In my mid-fifties, with advancing arthritis and a wife uninterested in cruising or boating in general, I faced a
dilemma: what kind of boat should I buy to continue cruising after selling my sailboat? I had cruised
extensively – from South Africa westwards to Australia – in a sailboat, but always had to hire someone to
assist me and I wanted to get away from that. My sailboat was an Atlantic 42 catamaran and I knew that I
wanted to stay with a multihull because of all their many advantages, such as stability, shallow draft,
interior space to water-length ratio, speed, efficiency, etc. And I knew that I preferred a design by Chris
White because he is a vastly experienced cruiser himself whose main concern is seaworthiness. I also had
business dealings with Chris and found him to be quite good to work with and highly ethical, which is
important in undertaking a project as large as selecting and buying, perhaps even building, a yacht.
I felt that the size of boat that would best fit my needs as a singlehander was in the under 35’ range due to
linehandling, etc., but still large enough to allow my 6’1” size some headroom. I don’t like boating with lots
of people aboard, so I didn’t want a condomaran anyway. I test-sailed Corsair and Dragonfly trimarans,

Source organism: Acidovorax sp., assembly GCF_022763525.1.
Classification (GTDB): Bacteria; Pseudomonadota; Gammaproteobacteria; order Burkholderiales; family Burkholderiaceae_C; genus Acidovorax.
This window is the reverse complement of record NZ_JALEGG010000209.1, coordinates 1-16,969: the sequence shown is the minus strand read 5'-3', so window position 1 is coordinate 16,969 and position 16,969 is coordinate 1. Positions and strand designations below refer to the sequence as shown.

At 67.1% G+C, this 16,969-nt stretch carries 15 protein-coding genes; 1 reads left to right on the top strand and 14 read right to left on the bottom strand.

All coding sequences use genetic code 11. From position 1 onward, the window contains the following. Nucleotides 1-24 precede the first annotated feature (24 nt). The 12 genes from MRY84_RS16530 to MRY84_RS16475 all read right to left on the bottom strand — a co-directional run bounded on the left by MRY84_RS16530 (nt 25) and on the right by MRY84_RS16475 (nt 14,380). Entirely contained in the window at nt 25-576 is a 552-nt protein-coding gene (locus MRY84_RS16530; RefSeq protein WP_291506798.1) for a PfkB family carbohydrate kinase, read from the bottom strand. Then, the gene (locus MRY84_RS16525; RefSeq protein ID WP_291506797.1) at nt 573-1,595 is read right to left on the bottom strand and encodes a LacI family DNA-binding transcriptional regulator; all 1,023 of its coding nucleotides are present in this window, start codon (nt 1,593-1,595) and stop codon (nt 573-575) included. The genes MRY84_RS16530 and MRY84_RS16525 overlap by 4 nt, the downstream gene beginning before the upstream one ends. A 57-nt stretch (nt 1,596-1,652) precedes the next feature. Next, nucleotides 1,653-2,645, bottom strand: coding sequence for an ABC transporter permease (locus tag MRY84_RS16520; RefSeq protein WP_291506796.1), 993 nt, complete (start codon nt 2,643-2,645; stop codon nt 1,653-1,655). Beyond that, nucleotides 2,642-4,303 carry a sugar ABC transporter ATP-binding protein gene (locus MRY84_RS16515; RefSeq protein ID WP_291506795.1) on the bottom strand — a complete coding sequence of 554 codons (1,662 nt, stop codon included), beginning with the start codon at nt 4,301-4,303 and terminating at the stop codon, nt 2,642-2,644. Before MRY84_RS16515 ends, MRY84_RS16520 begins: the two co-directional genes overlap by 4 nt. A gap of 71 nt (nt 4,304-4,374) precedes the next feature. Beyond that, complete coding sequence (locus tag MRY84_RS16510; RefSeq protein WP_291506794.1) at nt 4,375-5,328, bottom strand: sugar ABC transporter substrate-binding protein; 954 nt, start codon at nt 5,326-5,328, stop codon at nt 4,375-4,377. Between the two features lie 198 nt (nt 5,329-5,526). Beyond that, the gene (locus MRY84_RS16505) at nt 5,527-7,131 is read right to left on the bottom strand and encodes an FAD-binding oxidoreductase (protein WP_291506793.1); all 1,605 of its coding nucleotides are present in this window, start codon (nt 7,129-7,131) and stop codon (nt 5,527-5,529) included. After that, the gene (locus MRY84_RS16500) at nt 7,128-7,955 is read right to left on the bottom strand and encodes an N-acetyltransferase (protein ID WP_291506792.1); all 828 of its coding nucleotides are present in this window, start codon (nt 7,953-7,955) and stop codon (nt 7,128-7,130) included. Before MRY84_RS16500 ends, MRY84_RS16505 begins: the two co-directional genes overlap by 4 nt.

but found them all too small and crowded, and the Corsairs too cheaply constructed and outfitted, for me
to want to cruise in them. I even traveled to look at JBoat keelboats, but decided that their drafts were too
limiting for the kind of cruising I hope to do. In googling for information on the web, I somehow came
across Multihull Development and their Buzzards Bay 32 (now a 33), which immediately caught my
attention as it was a Chris White design. In considering a powerboat for the first time I thought how
marvelous to be able to cruise at speeds faster than 6-8 knots, with the ability to go under almost all
bridges, to travel more without the worry of too little or too much wind or whether the wind was from the
right direction, and without all those lines for my arthritic hands to manipulate. After several inquiries with
both Multihull Development and Chris White, such as making certain that there was good clearance under
the bridgedeck, I arranged a trial run on the prototype boat.